The Connection Between Sleep and Nicotine
If you’ve kicked a smoking habit – or are even just considering it – good for you! Smoking increases the risk of heart attack, stroke and cancer – and it’s the single largest cause of preventable death in the United States.
In fact, not smoking is among the best things you can do for your health. But quitting may cause some short-term woes.
No Smoke, No Sleep?
People who are still smoking often experience disrupted sleep. But studies suggest solid shuteye is even harder to come by in the early days and weeks after quitting. About half of former smokers have trouble sleeping while they’re trying to quit. And the resulting sleep deficit can make it difficult to stay away from cigarettes.
“Nicotine has a stimulating effect, but it also has an overall mood-modulating effect,” says Amanda Holm, M.P.H., tobacco treatment manager at Henry Ford Health System. “If you’re bored, sleepy or tired, nicotine will act as a stimulant to help you feel more alert and awake. But, if you’re feeling anxious, it will smooth out your anxieties. If smoking helps keep you on an even keel throughout the day, that can become a problem after you quit.”
The Effect of Nicotine on Your ZZZ’s
Here’s how nicotine affects your sleep – both while you’re still smoking and in the weeks after you quit.
While you’re smoking: Nicotine disrupts sleep – and smoking can also raise the risk of developing sleep conditions, such as sleep apnea. But since nicotine is a stimulant, smoking can mask your exhaustion. After all, if you’re feeling sleepy, a hit of nicotine can wake you up and make you feel alert the next day.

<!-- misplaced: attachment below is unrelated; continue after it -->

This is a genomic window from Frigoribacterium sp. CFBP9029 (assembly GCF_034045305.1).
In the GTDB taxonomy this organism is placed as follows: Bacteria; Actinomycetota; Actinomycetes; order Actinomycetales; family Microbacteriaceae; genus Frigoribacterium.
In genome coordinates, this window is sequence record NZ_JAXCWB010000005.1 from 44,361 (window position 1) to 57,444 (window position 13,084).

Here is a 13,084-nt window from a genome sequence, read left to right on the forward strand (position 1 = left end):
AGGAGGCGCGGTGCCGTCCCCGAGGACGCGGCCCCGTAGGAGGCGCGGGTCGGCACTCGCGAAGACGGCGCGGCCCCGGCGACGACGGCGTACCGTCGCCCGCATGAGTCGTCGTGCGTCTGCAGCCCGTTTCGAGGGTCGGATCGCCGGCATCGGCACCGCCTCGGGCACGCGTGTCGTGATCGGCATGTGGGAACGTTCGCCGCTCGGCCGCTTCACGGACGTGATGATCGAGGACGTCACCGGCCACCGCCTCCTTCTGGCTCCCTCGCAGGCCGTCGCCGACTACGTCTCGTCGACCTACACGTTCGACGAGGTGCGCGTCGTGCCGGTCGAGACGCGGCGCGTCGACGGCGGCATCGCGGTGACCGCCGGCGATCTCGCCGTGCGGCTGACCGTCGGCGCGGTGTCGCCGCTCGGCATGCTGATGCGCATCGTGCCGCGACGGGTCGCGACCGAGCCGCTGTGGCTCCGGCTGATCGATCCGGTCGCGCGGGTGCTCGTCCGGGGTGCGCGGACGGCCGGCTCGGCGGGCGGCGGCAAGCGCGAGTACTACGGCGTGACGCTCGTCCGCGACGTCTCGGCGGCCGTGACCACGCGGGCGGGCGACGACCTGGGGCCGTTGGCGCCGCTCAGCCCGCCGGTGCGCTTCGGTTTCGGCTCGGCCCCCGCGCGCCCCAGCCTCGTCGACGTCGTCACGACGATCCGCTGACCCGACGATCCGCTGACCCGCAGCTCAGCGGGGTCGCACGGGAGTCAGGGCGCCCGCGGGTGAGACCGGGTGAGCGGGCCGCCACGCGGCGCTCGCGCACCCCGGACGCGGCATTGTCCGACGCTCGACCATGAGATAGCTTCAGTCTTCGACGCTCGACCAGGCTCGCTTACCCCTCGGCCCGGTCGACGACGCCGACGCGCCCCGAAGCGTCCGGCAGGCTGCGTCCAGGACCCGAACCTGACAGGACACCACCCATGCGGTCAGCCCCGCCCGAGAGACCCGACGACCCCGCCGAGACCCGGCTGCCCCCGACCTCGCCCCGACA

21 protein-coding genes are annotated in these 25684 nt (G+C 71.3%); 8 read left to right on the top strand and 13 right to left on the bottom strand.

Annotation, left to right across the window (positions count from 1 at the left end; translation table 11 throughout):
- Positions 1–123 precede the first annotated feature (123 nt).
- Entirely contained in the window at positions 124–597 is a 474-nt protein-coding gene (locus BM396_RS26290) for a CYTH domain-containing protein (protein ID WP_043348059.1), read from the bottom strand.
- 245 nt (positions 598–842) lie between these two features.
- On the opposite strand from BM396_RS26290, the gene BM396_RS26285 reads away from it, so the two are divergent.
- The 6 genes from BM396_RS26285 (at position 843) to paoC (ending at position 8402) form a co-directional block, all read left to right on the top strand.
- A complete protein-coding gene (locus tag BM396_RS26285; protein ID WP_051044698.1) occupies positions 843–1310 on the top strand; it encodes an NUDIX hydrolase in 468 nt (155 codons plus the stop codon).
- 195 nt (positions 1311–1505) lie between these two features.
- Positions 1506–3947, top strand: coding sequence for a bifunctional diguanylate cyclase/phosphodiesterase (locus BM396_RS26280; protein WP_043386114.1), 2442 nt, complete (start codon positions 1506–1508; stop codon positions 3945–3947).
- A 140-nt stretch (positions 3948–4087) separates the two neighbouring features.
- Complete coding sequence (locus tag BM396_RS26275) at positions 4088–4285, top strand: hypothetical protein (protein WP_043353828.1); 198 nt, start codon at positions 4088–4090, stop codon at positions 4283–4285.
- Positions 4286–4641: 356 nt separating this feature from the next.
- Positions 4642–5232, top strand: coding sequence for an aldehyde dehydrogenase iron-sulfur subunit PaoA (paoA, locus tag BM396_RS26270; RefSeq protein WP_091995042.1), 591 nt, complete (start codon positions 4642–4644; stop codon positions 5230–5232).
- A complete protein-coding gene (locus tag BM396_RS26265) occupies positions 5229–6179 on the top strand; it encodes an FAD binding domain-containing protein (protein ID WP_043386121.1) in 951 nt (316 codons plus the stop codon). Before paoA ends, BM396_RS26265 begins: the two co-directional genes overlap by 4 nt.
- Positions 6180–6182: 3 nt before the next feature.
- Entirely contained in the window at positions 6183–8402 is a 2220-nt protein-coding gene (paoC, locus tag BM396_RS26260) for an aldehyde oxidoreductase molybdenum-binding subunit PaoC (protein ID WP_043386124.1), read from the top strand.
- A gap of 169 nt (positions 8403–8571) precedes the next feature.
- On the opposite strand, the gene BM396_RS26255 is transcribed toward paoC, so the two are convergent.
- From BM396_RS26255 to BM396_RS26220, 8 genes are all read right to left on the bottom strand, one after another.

When you’re quitting: The first few days without cigarettes will likely come with some unpleasant side effects. There are nerve endings and receptors all over the body that respond and react to nicotine. People may experience everything from constipation and diarrhea to headaches and anxiety. As your body acclimates to functioning without nicotine and other dangerous chemicals, you may experience cravings, irritability and yes, sleepless nights.
“When people quit, they’re dealing with the withdrawal symptoms at night, too, which can keep them awake,” Holm says. “Plus, some of the medications prescribed to aid with smoking cessation can give people vivid dreams.”
Tips to Get Better Sleep
Establishing good sleep habits is important whether you’re a smoker, former smoker or have never puffed a cigarette. Here are five suggestions:
- Go to bed and get up at the same time every day, even on weekends.
- Avoid caffeine and alcohol six hours before going to sleep.
- Nix screens an hour before bedtime.
- Create a soothing bedtime routine. Take a warm bath, meditate or write in a journal.
- If you wake up in the middle of the night – or can’t get to sleep in the first place – avoid looking at the clock!
“Your withdrawal symptoms – and even sleep disturbances – will resolve over time,” Holm says. Symptoms usually begin within hours of quitting, peak within the first few days and subside within a few weeks.
In the meantime, identify feel-good ways to reward yourself for remaining smoke-free. Buy a pair of movie tickets, treat yourself to a nice meal or spring for a massage. And, if you’re having difficulty sleeping during the quitting process, talk to your doctor.
“Some tobacco cessation aids can contribute to insomnia,” says Holm. Your healthcare provider or tobacco treatment coach may suggest ways to encourage more shuteye, such as taking your doses earlier in the day or removing a nicotine patch overnight.
Amanda L. Holm, MPH, is the immediate past chair of Tobacco-Free Michigan and project manager for Tobacco Treatment Services for the Henry Ford Center for Health Promotion and Disease Prevention.